The Ninth Circuit recently affirmed certification of a class of an estimated 800 current and former California-based Allstate Insurance Company adjusters who allege that Allstate has a practice or unofficial policy of requiring its hourly claims adjusters to work unpaid off-the-clock overtime in violation of California law. In certifying the class, the district court found that the question of whether Allstate had an unofficial policy of denying overtime payments while requiring overtime work predominated over individualized issues regarding the specific amount of damages a class member may be able to prove, as required by Rule 23(b)(3), and, despite despite Wal-Mart Stores, Inc. v. Dukes, 131 S.Ct. 2541 (2011), that class treatment was a superior method of adjudication because statistical sampling of class members could accurately and efficiently resolve the question of liability, while leaving individualized damages assessments for another day.
The district court found sufficient evidence to establish three common questions under Rule 23(a)(2): (1) whether class members generally worked overtime without receiving compensation as a result of Allstate's unofficial policy discouraging reporting of overtime, Allstate's failure to reduce class members' workload, and Allstate's policy of treating their pay as salaries for which overtime was an exception, (2) whether Allstate knew or should have known that class members did so, and (3) whether Allstate stood idly by without compensating class members for overtime. Allstate challenged the certification order, arguing that those common questions will not resolve classwide liability issues. The Ninth Circuit disagreed, and held that the "close connection" between those common questions and the elements of an off-the-clock claim as set forth inAdoma v. Univ. of Phoenix, Inc., 270 F.R.D. 543, 548 (E.D. Cal. 2010) "means that these are precisely the kind of common questions the Rule 23(a)(2) and Dukes require."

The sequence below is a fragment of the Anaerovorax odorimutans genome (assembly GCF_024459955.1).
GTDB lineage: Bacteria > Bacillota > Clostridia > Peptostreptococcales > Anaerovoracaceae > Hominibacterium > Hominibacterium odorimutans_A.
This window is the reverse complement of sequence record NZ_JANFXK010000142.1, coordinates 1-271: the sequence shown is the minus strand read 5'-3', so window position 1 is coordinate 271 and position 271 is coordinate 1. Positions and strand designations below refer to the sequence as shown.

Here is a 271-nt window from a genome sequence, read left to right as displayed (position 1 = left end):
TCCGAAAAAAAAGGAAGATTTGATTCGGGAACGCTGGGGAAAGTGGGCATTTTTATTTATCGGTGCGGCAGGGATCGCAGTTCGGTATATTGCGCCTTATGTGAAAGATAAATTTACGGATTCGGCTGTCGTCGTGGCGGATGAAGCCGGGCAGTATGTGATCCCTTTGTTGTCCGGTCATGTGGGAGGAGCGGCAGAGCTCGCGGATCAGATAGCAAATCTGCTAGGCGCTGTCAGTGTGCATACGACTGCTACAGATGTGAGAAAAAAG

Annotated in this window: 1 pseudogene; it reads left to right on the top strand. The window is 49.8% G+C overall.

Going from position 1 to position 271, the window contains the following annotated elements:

Allstate further challenged the district court’s approval of statistical modeling, arguing that it violates due process and conflicts with Dukes. The Ninth Circuit again disagreed, and distinguished Dukes by stating that none of the problems identified in Dukes exist in the district court’s certification order, and that since Dukes circuit courts have "consistently held that statistical sampling and representative testimony are acceptable ways to determine liability so long as the use of these techniques is not expanded into the realm of damages." The Ninth Circuit noted that the district court "was careful to preserve Allstate's opportunity to raise any individualized defenses it might have at the damages phase of the proceedings" and that it had also "carefully analyzed the specific statistical methods proposed by plaintiffs" and "struck some of the expert testimony offered by plaintiffs as insufficiently empirically supported and took pains to ensure that the statistical analysis it did accept conformed to the legal questions to which the analysis as `being applied." It characterized the statistical analysis the district court had accepted as "capable of leading to fair determination of Allstate's liability."
Jiminez v. Allstate Ins. Co., No. 12-56112 (9th Cir. Sept. 3, 2014).